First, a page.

Connectivity checking is a popular formal verification application. Formal tools can automatically generate assertions using a specification table as input and prove them exhaustively. Simulation-based verification, on the other hand, requires significantly more effort while providing a fraction of the coverage. However, chip complexity is rapidly increasing. ASICs and FPGAs for heterogeneous computing, 5G, AI, and ML applications have hundreds of thousands of deep connections to verify. The computational challenge is enormous. Furthermore, creating the connectivity specification is a time-consuming, error-prone task. The most recent papers on formal connectivity checking report results on designs of up to 200 million gates, with up to 132 thousand connections proven. This paper presents an innovative approach to addresses both specification and computational challenges, and scale formal connectivity checking to previously intractable problems. Results are reported on a multi-billion-gate SoC fabric in the latest technology node with over 1 million connections to specify and verify.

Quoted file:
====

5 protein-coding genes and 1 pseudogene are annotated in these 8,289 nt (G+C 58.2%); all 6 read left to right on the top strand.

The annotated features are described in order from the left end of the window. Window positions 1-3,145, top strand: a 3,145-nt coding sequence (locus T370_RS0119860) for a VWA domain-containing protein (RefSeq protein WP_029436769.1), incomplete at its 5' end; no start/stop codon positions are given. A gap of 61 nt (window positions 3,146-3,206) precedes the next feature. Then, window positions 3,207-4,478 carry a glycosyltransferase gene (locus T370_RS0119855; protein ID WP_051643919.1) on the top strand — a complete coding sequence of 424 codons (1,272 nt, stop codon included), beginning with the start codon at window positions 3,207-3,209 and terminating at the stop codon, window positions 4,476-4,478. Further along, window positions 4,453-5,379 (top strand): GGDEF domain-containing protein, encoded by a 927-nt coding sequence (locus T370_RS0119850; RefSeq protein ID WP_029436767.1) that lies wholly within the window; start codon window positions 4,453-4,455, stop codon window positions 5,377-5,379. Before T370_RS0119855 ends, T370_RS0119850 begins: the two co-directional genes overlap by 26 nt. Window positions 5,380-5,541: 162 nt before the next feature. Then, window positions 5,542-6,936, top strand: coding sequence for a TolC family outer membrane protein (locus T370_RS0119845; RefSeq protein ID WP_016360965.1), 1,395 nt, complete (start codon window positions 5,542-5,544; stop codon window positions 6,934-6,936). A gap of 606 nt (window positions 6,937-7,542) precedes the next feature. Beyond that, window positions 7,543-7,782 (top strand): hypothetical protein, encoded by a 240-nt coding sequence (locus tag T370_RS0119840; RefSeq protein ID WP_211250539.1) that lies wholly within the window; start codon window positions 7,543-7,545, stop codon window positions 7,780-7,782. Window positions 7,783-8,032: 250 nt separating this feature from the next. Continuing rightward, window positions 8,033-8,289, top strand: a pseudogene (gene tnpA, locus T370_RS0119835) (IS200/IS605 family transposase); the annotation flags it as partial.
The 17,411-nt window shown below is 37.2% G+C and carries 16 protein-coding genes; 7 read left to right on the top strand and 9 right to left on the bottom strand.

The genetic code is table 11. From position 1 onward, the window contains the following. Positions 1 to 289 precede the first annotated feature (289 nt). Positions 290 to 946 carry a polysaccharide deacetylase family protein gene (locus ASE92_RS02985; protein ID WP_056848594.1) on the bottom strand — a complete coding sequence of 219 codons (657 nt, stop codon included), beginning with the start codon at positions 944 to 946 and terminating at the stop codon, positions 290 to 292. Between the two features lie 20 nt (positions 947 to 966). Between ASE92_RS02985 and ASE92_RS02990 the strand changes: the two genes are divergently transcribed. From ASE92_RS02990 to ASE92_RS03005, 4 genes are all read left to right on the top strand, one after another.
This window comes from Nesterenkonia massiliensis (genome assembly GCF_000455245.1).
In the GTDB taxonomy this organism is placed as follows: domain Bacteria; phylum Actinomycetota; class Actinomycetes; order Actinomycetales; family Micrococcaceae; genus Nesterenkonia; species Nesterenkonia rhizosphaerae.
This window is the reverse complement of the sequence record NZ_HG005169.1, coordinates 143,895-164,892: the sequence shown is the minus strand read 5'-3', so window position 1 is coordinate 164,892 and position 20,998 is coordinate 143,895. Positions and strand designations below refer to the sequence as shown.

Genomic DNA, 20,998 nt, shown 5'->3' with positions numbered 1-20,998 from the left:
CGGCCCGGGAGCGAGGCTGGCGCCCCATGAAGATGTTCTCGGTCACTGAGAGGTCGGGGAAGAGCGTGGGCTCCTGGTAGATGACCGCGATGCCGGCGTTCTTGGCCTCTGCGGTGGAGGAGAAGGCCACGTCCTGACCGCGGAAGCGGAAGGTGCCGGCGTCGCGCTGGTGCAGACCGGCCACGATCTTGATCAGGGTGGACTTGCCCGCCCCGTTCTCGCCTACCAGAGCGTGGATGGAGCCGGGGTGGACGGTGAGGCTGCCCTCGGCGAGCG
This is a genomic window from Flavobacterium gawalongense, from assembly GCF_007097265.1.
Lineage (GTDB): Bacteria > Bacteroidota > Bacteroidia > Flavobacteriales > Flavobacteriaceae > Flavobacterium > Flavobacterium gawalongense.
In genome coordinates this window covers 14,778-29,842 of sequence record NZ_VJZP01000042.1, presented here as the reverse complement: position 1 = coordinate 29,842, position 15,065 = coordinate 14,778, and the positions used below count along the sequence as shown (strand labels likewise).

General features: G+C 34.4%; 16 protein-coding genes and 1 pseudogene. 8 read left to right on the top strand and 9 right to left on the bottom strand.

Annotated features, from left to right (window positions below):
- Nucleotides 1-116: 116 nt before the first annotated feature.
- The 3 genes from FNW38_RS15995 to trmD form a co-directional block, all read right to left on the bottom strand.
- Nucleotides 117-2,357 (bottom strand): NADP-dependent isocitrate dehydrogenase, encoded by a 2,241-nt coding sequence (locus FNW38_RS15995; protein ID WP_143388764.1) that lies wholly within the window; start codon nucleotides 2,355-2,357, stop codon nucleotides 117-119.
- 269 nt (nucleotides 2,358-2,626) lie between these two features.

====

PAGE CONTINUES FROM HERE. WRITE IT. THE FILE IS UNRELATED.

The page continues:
Formal verification becomes the method of choice for designs with stringent quality requirements. For complex architectures with many implementation alternatives, however, the development and maintenance of complete formal specifications remains a challenge. In this work, we present an efficient semi-formal specification approach for processor designs with a large number of architectural variants.
Complete Formal Verification of TriCore2 and Other Processors
This paper describes an innovative and powerful methodology for the complete formal verification of modules and intellectual property (IP), and its application to the verification of processor IP. Unlike other formal approaches, the methodology is a self-contained approach to hardware verification, independent of simulation.